Todd Schulkin Keeps Julia Child's Spirit Alive With Her Foundation - Exclusive Interview

Julia Child's groundbreaking career has earned her a beloved place in the hearts and kitchens of many Americans. While her fans likely know that she was once a spy and that she lived a beautiful life in France with her husband, Paul Child, the latest television series to follow her life and career mark a lesser viewed period of her life. On March 31st, HBO Max will premiere the new series, "Julia," which focuses on the later period of Child's life well after her first cookbook was published. 

To learn more about the portrayal of Child in the series and the legacy of the beloved chef, Mashed spoke with The Julia Child Foundation's Executive Director Todd Schulkin. The foundation director spoke to what a joy the series was to see and how the foundation continues Child's legacy by further the professionalism of the culinary arts. Although the series is not a strict documentary, it does take a lovable view of everything Child was and stood for, in Schulkin's opinion.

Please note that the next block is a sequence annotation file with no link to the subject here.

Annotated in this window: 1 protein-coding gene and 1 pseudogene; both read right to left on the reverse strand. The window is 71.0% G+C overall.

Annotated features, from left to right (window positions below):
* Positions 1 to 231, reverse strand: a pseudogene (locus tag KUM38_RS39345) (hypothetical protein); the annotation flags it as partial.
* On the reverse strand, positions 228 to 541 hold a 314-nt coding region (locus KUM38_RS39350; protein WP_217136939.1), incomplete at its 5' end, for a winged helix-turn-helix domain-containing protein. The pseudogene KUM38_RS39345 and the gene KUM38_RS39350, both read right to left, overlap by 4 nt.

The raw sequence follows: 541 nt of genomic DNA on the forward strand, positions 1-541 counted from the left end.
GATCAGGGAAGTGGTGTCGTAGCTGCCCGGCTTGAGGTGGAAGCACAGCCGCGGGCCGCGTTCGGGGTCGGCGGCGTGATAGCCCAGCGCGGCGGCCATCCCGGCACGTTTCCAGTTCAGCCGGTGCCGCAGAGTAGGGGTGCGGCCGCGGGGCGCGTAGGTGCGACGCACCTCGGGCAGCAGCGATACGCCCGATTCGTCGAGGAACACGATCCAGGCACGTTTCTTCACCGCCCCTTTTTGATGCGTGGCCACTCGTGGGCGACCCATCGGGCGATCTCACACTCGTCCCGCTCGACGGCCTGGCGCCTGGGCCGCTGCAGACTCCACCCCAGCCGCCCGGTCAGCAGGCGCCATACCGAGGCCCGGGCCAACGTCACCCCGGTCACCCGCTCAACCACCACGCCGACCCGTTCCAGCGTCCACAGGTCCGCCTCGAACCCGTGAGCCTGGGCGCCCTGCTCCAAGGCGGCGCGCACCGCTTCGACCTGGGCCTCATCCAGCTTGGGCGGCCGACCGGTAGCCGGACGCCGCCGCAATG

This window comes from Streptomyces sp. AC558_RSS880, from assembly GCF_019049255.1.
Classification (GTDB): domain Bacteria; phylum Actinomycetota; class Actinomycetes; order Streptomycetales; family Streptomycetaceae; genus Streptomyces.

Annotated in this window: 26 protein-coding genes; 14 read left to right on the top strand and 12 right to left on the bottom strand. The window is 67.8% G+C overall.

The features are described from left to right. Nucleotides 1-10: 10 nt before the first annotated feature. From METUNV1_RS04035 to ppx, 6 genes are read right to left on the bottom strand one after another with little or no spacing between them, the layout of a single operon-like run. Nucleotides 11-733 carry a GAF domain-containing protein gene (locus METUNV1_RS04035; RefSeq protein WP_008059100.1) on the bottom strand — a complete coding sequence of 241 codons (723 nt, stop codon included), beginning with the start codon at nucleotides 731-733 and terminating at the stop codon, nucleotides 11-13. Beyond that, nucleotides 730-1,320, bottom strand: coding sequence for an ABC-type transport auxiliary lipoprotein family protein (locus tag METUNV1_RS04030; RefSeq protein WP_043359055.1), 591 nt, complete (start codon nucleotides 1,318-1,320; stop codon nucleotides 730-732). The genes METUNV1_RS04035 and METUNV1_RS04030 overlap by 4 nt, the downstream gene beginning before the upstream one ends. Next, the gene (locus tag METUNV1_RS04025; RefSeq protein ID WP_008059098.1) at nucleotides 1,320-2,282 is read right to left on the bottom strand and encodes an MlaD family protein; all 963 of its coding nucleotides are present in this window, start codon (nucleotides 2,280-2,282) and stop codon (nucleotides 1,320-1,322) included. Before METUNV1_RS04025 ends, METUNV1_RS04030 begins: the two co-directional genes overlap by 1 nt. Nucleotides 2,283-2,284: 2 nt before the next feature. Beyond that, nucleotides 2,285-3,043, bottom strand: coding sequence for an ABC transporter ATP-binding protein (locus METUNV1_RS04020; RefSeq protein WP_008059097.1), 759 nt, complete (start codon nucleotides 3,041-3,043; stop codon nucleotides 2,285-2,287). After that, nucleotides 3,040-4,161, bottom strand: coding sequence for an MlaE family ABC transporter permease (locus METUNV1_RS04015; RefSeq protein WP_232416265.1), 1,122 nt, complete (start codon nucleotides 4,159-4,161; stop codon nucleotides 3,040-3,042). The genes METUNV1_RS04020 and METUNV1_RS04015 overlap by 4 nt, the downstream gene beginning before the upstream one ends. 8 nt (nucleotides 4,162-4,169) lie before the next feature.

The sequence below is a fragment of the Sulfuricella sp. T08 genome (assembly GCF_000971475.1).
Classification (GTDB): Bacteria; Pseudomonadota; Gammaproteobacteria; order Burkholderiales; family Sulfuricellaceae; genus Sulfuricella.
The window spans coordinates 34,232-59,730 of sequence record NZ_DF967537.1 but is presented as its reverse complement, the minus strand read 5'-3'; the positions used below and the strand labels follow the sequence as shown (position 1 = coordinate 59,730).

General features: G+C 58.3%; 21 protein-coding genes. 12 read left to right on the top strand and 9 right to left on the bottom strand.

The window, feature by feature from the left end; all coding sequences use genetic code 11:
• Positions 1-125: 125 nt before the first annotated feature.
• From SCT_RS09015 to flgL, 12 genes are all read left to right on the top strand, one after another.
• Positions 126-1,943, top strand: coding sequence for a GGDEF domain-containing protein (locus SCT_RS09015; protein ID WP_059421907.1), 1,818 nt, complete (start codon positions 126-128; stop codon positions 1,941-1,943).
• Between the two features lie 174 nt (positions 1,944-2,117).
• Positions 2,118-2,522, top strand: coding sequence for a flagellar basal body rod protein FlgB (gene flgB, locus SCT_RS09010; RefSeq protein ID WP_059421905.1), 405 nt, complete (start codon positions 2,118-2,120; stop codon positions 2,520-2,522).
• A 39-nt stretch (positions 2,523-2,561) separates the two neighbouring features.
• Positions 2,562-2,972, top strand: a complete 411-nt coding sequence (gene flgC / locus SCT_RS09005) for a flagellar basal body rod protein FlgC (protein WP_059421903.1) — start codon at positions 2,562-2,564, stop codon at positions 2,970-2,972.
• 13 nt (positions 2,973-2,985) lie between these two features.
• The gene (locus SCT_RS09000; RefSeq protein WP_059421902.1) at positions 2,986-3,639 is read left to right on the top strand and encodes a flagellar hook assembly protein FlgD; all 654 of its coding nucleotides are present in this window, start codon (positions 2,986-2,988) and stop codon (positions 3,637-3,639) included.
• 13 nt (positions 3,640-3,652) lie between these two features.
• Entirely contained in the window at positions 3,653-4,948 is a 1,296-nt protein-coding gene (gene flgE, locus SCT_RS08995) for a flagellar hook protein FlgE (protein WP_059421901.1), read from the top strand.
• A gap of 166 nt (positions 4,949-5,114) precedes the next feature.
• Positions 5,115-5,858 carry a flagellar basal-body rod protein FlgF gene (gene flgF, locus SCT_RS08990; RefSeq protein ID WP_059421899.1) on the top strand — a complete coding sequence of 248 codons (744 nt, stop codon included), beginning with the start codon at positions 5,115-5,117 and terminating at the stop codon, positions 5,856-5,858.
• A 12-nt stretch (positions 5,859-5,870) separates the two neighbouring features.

Schulkin on working for The Julia Child Foundation

Can you tell us about working with the Julia Child Foundation and what drew you to it?

As the executive director of the foundation, my role is to oversee everything we do and that comes into three areas. One is managing Julia's intellectual property and publicity rights that surround that, [which] really stems from the fact that Julia left all of those things specifically to the foundation. The foundation is a private charity, so there's no heirs who benefit. It's a self-contained unit that was designed to advance the causes that mattered to Julia in her lifetime after she was no longer here. It was also designed by Julia to do that with her lawyer, Bill Truslow.